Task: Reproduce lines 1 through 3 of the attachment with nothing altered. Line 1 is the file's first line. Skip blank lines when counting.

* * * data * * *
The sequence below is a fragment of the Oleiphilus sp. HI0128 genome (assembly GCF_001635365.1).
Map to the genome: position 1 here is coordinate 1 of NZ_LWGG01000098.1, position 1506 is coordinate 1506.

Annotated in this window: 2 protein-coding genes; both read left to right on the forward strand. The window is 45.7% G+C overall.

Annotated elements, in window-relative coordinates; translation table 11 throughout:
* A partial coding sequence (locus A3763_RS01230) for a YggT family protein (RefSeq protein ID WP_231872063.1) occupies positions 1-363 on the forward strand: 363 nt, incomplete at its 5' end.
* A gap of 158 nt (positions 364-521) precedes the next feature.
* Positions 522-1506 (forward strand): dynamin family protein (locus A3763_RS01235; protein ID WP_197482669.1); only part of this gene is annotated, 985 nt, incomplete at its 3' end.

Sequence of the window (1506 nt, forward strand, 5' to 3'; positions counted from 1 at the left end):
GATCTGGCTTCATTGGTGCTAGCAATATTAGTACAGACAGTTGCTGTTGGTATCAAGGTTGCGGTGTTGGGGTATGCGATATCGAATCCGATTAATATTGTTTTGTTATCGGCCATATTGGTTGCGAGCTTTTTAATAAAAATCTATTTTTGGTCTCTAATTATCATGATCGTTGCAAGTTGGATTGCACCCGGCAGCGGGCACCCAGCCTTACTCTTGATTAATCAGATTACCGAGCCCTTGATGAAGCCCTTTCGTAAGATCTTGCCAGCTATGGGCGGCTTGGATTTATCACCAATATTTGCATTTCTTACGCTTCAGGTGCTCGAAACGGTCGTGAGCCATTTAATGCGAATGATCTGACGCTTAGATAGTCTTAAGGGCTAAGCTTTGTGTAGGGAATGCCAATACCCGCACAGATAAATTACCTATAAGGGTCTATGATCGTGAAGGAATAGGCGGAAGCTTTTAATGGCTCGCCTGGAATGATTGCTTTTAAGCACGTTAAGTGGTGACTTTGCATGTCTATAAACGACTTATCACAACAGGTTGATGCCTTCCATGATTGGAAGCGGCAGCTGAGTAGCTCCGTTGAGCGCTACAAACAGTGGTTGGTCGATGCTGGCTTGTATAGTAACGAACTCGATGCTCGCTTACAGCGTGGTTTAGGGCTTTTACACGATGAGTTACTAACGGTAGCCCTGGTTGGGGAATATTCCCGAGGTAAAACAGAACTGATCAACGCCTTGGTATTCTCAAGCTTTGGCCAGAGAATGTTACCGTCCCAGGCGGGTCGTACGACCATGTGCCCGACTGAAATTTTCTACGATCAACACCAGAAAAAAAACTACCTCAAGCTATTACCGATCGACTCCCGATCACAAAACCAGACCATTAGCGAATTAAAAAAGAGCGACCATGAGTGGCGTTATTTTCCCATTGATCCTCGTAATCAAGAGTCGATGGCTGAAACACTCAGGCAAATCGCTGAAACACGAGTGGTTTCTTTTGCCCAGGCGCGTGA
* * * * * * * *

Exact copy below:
The sequence below is a fragment of the Oleiphilus sp. HI0128 genome (assembly GCF_001635365.1).
Map to the genome: position 1 here is coordinate 1 of NZ_LWGG01000098.1, position 1506 is coordinate 1506.

Annotated in this window: 2 protein-coding genes; both read left to right on the forward strand. The window is 45.7% G+C overall.